Post List

  • December 22, 2009
  • 07:24 AM
  • 2,029 views

Sunday Protist -- Oligotrich Ciliates: another morphological acid trip

by Psi Wavefunction in Skeptic Wonder

Of course, no one noticed any delays in the posting of the Sunday Protist, because that never happened. Actually, I've been rather frazzled by this little fun activity that happens around this time of the year called 'finals', and thus had to desperately avoid any material I may find myself actually interested in, lest it hijacks my attention for too long. Also, I'll be mostly internetless starting tomorrow, and thus unable to blog. Coming back on 03 January. May or may not schedule a post, depe........ Read more »

Agatha S. (2004) A cladistic approach for the classification of oligotrichid ciliates (Ciliophora: Spirotricha). Acta Protozoologica , 43(3), 201-217. info:/

  • December 22, 2009
  • 07:00 AM
  • 563 views

Using Private Knowledge To Anticipate How Others View Us

by Daniel Hawes in Ingenious Monkey | 20-two-5

Some knowledge about yourself is private knowledge that only you possess. Clearly, other people will not be able to use your private knowledge, when they formulate a judgment about something you did. So why do researchers find that people use their private knowledge as input, when anticipating how others view them?...... Read more »

Chambers JR, Epley N, Savitsky K, & Windschitl PD. (2008) Knowing too much: using private knowledge to predict how one is viewed by others. Psychological science : a journal of the American Psychological Society / APS, 19(6), 542-8. PMID: 18578843  

  • December 22, 2009
  • 05:01 AM
  • 820 views

The failures of a weed eradication program: lessons learned

by Rob Goldstein in Conservation Maven

The idea of eradicating a weed - i.e. killing every individual versus just controlling the spread - has an obvious appeal to a land manager. However, as Mark Gardner and fellow researchers found from a case study in the Galapagos Islands, eradication is very difficult and finding success requires that numerous ecological, financial, and social factors all line up....... Read more »

  • December 22, 2009
  • 12:00 AM
  • 784 views

A natural history of the Earworm - the song that won't get out of your head

by BPS Research Digest in BPS Research Digest

Earworms are those songs that get lodged in your cranium, playing over and over and over. There's been surprisingly little published research on the phenomenon, although that hasn't stopped popular science writers like Oliver Sacks from speculating about it. There's an 'expert' in the form of Professor James Kellaris at the University of Cincinnati, but his investigations all appear to be unpublished. That hasn't stopped Kellaris' university from hosting a website devoted to earworms. And there'........ Read more »

  • December 22, 2009
  • 12:00 AM
  • 918 views

Story behind the story for new #PLoSOne paper on Bayesian phylogenetics

by Jonathan Eisen in The Tree of Life

There is an interesting new paper in PLoS One" Long-Branch Attraction Bias and Inconsistency in Bayesian Phylogenetics" by Brian Kolaczkowski and Joseph Thornton. The work focuses on methods for inferring phylogenetic history and in particular two types of statistical approaches: Likelihood and Bayesian. These methods are related to each other in that both attempt to use statistical models of evolution and then test different possible phylogenetic trees related taxa by how well certain data set........ Read more »

  • December 21, 2009
  • 10:20 PM
  • 1,402 views

Miocene “Monkey”: Pliopithecus canmatensis

by zinjanthropus in A Primate of Modern Aspect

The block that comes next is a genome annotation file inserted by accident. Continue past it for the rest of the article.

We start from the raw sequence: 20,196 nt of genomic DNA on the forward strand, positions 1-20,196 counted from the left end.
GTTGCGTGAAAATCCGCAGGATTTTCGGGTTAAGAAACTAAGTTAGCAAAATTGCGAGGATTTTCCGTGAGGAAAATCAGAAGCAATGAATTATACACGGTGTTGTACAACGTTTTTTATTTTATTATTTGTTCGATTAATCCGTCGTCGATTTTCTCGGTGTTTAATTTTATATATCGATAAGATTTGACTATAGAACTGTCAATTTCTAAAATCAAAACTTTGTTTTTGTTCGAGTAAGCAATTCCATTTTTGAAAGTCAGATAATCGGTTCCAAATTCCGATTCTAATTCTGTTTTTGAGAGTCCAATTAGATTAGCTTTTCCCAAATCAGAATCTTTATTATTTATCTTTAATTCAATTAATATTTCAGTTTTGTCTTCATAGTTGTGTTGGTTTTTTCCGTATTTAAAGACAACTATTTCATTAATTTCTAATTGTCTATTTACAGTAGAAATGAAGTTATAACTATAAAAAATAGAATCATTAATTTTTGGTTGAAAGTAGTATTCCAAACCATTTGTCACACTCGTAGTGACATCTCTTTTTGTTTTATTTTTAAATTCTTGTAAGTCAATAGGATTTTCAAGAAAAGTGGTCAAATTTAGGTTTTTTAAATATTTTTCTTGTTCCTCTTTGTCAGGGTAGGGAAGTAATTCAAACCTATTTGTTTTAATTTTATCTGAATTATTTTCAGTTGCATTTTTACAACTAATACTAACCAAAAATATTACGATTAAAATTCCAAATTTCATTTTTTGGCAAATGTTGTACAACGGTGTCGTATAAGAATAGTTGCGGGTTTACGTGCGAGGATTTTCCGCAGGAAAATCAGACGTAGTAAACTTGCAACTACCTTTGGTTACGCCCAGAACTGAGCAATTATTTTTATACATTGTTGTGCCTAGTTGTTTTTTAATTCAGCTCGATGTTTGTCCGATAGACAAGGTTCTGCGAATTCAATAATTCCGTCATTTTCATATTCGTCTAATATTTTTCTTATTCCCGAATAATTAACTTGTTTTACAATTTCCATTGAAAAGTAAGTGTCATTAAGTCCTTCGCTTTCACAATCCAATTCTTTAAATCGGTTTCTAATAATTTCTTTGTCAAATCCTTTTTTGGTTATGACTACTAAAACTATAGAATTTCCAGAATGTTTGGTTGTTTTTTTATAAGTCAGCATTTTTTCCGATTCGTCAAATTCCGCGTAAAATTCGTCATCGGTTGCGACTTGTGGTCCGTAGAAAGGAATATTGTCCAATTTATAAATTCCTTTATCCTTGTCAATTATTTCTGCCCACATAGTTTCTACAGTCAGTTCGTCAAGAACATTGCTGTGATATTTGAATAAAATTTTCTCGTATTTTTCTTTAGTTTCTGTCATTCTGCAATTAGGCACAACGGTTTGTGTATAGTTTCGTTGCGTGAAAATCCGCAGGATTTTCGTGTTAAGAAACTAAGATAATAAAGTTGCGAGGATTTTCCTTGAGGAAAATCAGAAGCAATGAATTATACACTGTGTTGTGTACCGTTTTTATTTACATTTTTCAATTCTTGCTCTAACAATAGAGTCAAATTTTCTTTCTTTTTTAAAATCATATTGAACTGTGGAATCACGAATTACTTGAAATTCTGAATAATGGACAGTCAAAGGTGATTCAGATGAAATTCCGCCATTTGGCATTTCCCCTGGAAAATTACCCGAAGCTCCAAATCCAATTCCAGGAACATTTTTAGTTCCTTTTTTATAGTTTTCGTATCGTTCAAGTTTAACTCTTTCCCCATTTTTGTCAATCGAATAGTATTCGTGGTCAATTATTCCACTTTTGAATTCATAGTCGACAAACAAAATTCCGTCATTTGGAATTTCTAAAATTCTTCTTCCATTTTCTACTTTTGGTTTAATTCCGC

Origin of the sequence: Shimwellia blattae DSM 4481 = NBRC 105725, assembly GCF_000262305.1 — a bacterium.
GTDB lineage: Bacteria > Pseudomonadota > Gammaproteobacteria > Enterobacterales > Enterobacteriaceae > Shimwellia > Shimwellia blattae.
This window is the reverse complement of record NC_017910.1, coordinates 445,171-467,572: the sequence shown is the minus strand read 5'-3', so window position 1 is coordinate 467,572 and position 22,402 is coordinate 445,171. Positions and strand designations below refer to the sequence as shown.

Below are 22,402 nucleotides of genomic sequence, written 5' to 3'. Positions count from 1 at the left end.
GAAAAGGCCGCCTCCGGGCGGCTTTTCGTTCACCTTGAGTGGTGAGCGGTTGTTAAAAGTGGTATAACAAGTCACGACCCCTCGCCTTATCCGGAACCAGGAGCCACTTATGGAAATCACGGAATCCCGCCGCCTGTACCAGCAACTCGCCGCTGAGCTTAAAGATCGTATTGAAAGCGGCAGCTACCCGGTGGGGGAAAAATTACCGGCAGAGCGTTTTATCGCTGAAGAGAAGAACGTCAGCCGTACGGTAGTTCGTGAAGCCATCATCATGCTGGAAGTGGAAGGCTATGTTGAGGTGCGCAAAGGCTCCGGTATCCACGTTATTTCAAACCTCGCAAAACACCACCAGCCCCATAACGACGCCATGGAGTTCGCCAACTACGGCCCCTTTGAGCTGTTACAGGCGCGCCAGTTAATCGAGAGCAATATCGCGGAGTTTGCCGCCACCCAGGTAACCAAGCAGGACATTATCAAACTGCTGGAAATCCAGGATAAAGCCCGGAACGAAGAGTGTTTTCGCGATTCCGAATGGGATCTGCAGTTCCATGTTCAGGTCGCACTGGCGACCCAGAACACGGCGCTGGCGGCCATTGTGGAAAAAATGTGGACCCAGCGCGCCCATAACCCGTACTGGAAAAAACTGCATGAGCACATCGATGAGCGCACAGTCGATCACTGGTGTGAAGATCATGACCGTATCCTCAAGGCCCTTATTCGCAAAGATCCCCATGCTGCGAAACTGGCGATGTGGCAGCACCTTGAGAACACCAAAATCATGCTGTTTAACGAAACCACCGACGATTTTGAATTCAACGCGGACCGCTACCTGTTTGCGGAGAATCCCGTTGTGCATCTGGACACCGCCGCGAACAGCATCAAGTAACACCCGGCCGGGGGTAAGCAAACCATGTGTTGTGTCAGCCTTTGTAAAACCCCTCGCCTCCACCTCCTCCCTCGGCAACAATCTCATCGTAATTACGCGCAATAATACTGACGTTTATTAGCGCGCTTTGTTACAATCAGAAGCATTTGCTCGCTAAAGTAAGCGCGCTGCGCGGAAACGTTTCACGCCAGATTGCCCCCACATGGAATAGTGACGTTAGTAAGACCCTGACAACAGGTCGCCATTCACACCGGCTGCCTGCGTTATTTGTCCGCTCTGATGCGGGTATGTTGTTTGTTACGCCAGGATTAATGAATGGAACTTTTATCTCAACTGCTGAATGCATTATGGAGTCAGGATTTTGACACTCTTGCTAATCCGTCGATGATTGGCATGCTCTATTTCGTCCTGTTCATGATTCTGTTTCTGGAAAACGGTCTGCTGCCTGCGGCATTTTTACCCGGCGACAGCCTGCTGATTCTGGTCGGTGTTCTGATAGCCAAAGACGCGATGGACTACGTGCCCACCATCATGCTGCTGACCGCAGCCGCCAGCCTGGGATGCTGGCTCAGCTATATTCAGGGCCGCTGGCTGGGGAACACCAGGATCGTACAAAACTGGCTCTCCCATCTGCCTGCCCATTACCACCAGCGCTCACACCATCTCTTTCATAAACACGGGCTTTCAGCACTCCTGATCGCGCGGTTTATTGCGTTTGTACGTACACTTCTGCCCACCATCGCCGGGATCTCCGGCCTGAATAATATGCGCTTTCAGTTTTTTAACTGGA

What could possibly be a better Christmas present than a new fossil primate?  Nothing, that’s what!
The most recent addition to our family bush is a Pliopithecine from Spain named Pliopithecus canmatensis.  Pliopithecoids are gibbon-like in many ways, including their long limbs, large hands, and maybe the ability to brachiate.  However, the pliopithecoids are much too [...]... Read more »

  • December 21, 2009
  • 04:22 PM
  • 670 views

Christian cancellation of the secular truce

by Tom Rees in Epiphenom

People living in the UK will have noticed that Christians have been getting noisier in recent years. More clamour for more state-funded faith schools, more litigations, and more complaints against perceived anti-Christian bias.Evidence of a popular religious revival? Or the death throes of a once-powerful ideology? A team from Erasmus University in the Netherlands has some answers.It seems that when Christianity is popular, Christians are content with the idea of a firewall separating Church and........ Read more »

  • December 21, 2009
  • 04:02 PM
  • 1,034 views

“Chameleon sequences’’, “surveying the human microbiota” and more, in my picks of the week from RB

by Alejandro Montenegro-Montero in MolBio Research Highlights

Another week has gone by and some very interesting molbio blog posts have been aggregated to Researchblogging.org. Every week [see my opening post on the matter], I'll select some blog posts I consider particularly interesting in the field of molecular biology [see here to get a sense of the criteria that will be used], briefly describe them and list them here for you to check out.Note that I'm ... Read more »

Pleasance, E., Stephens, P., O’Meara, S., McBride, D., Meynert, A., Jones, D., Lin, M., Beare, D., Lau, K., Greenman, C.... (2009) A small-cell lung cancer genome with complex signatures of tobacco exposure. Nature. DOI: 10.1038/nature08629  

Alexander, P., He, Y., Chen, Y., Orban, J., & Bryan, P. (2009) From the Cover: A minimal sequence code for switching protein structure and function. Proceedings of the National Academy of Sciences, 106(50), 21149-21154. DOI: 10.1073/pnas.0906408106  

Costello, E., Lauber, C., Hamady, M., Fierer, N., Gordon, J., & Knight, R. (2009) Bacterial Community Variation in Human Body Habitats Across Space and Time. Science, 326(5960), 1694-1697. DOI: 10.1126/science.1177486  

  • December 21, 2009
  • 02:36 PM
  • 879 views

PCBs escape burial in aquatic sediments, infiltrate terrestrial food webs, and put birds at risk

by David Raikow in River Continua

While other issues of ecological concern, like climate change, receive popular attention, the problems that initially raised environmental awareness, like pollution, take a back seat. Yet these problems are not only still with us, they are spreading.... Read more »

  • December 21, 2009
  • 02:35 PM
  • 682 views

Multiple Sclerosis and Irrational Exuberance

by PalMD in White Coat Underground